John Ed and Isabel Anthony make a new giveaway for the center’s makerspace

Russell Cothren

John Ed and Isabel Anthony attend the groundbreaking ceremony in November 2021 for the Anthony Timberlands Center for Design and Materials Innovation. The couple have made a new donation to support the future naming of a manufacturing space in the center in honor of Dean Peter MacKeith.

University of Arkansas alumnus John Ed Anthony and his wife, Isabel, are contributing $2.5 million to support the future naming of a makerspace within the Anthony Timberlands Center for Design and Materials Innovation in honor of Peter MacKeith, Dean of the Fay Jones School of Architecture. and Design since 2014.

This donation supports the center by providing for the future naming of a 9,000 square foot fabrication space the Peter Brabson MacKeith II Workshop and Fabrication Lab. It will be the center’s largest interior space, taking up most of the ground floor, and it will open up to the manufacturing yard.

“We are extremely grateful for the generous commitment and vision of the Anthony family,” said Mark Power, Vice Chancellor for Advancement. “They have inspired collaboration and garnered support from friends and benefactors to support important sustainable wood and wood design initiatives originating in Arkansas.”

The majority of support for this new design research facility at the university has been provided by private funds. In 2018, the Anthonys made the lead gift of $7.5 million toward the establishment of the center, which will primarily focus on design innovation in wood and wood.

The Anthony Timberlands Center will serve as the home of the Fay Jones School’s wood and timber graduate program and as the epicenter of its multiple timber and timber initiatives. It will house the school’s existing design-build program and an expanded digital fabrication lab. The school is a leading advocate of innovation in wood and wood design.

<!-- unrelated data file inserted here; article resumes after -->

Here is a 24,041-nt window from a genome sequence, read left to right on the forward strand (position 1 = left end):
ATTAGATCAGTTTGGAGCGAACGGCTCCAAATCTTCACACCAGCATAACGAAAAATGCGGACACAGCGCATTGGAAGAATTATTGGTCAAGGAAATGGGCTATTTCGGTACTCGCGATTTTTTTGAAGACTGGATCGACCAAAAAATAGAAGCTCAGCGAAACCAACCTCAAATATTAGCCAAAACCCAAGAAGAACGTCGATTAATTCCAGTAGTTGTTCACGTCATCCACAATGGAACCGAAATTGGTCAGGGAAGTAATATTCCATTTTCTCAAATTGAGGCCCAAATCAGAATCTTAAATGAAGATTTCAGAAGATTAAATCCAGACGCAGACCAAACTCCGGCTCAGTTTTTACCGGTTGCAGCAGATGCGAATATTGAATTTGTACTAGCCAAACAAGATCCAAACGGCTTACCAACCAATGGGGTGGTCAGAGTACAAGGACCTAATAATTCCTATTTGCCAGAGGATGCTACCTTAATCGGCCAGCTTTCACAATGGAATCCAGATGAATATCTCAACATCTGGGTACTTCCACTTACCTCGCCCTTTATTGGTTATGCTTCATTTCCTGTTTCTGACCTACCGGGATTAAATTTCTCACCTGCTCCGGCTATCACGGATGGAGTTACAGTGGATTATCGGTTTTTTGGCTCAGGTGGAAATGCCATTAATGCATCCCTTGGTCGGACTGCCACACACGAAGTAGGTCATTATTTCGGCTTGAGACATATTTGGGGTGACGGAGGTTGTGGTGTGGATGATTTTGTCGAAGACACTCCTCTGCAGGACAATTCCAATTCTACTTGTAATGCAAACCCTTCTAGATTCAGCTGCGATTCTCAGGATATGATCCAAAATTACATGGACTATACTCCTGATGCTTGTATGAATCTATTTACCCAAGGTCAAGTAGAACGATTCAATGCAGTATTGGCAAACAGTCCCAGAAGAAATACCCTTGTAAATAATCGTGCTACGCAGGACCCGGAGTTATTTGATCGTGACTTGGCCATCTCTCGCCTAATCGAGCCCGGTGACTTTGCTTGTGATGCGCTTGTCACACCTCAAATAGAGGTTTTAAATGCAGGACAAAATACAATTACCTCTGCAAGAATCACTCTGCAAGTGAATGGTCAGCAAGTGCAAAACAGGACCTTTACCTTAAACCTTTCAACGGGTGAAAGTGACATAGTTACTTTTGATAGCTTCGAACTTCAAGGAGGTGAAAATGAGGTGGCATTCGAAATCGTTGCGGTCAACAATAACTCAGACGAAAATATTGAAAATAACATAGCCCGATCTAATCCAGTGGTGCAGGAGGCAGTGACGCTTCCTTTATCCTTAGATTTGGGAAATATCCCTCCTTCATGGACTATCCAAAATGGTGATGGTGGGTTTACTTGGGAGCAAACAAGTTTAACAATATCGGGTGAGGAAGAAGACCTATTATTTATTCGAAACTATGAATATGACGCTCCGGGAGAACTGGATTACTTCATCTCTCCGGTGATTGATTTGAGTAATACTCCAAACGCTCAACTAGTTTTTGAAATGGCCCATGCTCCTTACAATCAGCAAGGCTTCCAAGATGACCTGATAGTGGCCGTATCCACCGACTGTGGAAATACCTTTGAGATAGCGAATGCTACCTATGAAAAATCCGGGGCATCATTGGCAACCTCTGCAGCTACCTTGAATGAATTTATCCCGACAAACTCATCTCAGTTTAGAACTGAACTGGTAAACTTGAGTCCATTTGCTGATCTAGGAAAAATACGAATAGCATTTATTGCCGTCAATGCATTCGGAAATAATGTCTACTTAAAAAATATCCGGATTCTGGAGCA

This manufacturing workshop will be the heart of the building, as the largest and most active space. It will include a large central bay, with a metallurgical workshop, a seminar room and a small digital lab nearby, as well as a dedicated space for a large CNC router. These spaces will be serviced by an overhead crane that travels on rails from the inside out to move large equipment and assemblies in and out of the building.

“It is fitting that the manufacturing space at the heart of the research facility is named in honor of Dean Peter MacKeith and in recognition of his leadership in this transformative enterprise for the university and the state,” Power said. .

Located in the university’s Art and Design District, the four-story, 44,800-square-foot center will also include studios, seminar and conference rooms, faculty offices, a small auditorium, and space public exhibition. Construction of the center began in September, with an expected completion date of fall 2024.

Anthony said soon after MacKeith arrived in Arkansas more than eight years ago, MacKeith immediately saw the potential in the state’s forests. The state is nearly 57% forested, with nearly 12 billion trees of various species growing on nearly 19 million acres. MacKeith introduced Anthony, Founder and President of Anthony Timberlands Inc., to the ways mass timber products are used in European construction in other parts of the world, including Finland, where MacKeith has lived and worked. for 10 years after initially going there. as a Fulbright Scholar.

“He introduced not only me, but the entire Arkansas forest products community, to concepts that were happening all over the world,” Anthony said. “He did this almost alone. He formed committees; he made speeches; he incorporated his zeal to bring groups of people together to hear about those innovations that had not been brought to America.